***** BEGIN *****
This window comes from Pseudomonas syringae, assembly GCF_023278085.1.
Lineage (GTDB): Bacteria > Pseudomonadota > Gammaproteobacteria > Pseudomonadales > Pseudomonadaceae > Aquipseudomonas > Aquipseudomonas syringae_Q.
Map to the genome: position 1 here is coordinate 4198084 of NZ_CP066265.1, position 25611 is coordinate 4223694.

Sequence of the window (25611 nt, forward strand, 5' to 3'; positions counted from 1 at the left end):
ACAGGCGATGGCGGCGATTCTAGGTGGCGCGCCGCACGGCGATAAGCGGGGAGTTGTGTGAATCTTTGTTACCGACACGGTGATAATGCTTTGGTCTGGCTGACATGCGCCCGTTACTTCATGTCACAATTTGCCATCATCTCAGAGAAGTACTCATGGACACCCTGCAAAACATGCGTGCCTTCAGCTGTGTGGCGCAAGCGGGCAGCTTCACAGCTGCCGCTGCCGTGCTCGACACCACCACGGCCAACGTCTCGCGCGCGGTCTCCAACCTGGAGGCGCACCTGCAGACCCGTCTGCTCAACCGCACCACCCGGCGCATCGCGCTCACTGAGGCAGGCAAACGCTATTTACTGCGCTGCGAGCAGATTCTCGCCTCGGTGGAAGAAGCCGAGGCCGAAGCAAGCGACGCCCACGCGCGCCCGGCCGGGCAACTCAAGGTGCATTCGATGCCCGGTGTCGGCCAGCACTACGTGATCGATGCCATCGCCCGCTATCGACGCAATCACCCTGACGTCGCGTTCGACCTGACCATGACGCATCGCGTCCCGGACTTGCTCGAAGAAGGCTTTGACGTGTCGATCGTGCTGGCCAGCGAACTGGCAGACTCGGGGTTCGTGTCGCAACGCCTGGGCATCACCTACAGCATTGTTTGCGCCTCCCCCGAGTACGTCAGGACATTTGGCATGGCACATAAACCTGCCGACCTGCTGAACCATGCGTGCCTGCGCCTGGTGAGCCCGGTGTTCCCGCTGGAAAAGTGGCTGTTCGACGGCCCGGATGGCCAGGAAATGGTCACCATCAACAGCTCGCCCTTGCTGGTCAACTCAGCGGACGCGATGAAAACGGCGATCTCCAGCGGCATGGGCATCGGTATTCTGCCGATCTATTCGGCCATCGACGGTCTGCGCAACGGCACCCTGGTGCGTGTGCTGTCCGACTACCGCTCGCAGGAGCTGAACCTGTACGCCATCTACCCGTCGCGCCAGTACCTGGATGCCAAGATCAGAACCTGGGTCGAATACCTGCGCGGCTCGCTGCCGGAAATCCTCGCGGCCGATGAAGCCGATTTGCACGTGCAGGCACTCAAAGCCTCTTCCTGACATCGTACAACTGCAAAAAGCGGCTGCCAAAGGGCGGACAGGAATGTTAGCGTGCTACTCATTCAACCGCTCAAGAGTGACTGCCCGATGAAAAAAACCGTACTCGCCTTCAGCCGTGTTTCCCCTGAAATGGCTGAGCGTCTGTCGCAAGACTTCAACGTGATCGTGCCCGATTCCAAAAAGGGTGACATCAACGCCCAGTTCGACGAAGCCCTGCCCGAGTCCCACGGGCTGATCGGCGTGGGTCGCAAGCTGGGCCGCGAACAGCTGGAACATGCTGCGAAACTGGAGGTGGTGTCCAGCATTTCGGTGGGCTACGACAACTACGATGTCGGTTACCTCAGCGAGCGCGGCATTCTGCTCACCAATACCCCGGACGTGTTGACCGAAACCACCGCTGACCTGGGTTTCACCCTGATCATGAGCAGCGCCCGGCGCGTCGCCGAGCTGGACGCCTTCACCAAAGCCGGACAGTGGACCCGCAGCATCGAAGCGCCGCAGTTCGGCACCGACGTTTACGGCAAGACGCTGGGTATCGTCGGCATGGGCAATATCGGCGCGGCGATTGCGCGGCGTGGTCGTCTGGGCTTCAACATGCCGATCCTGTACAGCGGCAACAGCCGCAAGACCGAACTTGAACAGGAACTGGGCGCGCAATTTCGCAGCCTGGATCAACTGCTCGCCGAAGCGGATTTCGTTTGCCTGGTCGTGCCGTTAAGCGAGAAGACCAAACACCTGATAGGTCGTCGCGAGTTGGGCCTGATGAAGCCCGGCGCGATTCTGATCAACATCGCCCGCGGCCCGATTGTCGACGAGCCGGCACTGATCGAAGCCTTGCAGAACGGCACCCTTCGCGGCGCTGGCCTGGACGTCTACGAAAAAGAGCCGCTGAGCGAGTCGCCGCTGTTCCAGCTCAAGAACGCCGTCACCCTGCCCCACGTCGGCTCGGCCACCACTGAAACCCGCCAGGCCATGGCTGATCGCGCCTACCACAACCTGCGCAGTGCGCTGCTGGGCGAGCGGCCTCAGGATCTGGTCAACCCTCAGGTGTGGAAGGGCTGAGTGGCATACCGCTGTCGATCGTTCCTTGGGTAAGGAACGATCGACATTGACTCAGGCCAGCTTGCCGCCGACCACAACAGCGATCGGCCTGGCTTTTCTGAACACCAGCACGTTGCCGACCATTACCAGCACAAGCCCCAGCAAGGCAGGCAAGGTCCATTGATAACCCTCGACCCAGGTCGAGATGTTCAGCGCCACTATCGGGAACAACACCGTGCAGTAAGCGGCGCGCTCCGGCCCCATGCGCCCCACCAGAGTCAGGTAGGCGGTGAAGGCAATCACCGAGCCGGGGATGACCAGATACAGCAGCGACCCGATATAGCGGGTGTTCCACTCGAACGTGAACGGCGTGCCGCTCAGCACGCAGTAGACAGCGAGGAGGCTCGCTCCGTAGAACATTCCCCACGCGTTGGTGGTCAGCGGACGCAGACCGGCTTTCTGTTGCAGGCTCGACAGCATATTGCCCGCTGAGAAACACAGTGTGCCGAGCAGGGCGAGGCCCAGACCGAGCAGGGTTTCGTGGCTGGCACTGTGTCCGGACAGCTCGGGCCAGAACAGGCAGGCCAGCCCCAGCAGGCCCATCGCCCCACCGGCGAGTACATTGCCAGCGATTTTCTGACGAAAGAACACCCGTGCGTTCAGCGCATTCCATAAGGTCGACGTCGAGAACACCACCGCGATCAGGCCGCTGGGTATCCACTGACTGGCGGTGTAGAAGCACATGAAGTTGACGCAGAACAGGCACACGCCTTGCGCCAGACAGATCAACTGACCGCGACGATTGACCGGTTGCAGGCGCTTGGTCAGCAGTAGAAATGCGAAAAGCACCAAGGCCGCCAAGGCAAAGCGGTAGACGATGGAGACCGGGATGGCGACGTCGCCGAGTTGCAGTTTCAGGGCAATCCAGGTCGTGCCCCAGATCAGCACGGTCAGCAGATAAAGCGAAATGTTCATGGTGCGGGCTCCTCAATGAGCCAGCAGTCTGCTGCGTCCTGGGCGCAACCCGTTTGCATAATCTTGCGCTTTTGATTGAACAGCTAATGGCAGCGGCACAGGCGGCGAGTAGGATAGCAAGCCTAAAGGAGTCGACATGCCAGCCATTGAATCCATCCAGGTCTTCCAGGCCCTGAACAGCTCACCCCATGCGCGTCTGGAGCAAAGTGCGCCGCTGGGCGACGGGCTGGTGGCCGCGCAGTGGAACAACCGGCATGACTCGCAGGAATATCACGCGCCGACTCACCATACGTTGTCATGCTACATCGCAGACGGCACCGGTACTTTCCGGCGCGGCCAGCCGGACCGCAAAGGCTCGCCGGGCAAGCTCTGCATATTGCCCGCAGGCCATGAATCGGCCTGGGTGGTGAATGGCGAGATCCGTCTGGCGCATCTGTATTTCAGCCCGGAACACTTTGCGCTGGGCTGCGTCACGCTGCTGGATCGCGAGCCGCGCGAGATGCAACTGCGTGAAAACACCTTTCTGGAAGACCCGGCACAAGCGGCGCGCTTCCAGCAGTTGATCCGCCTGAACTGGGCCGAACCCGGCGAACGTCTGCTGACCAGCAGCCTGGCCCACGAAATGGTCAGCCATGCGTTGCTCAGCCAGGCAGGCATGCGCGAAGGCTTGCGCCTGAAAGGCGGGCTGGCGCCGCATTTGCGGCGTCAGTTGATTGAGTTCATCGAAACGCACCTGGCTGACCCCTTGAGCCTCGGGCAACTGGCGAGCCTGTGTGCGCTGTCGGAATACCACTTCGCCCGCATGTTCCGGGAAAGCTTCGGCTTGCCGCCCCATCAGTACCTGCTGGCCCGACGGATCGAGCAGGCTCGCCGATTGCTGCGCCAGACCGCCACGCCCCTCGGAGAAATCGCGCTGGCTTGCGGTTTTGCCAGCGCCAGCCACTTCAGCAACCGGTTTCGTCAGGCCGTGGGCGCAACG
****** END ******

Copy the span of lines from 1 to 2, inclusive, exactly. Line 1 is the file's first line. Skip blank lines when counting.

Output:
This window comes from Pseudomonas syringae, assembly GCF_023278085.1.
Lineage (GTDB): Bacteria > Pseudomonadota > Gammaproteobacteria > Pseudomonadales > Pseudomonadaceae > Aquipseudomonas > Aquipseudomonas syringae_Q.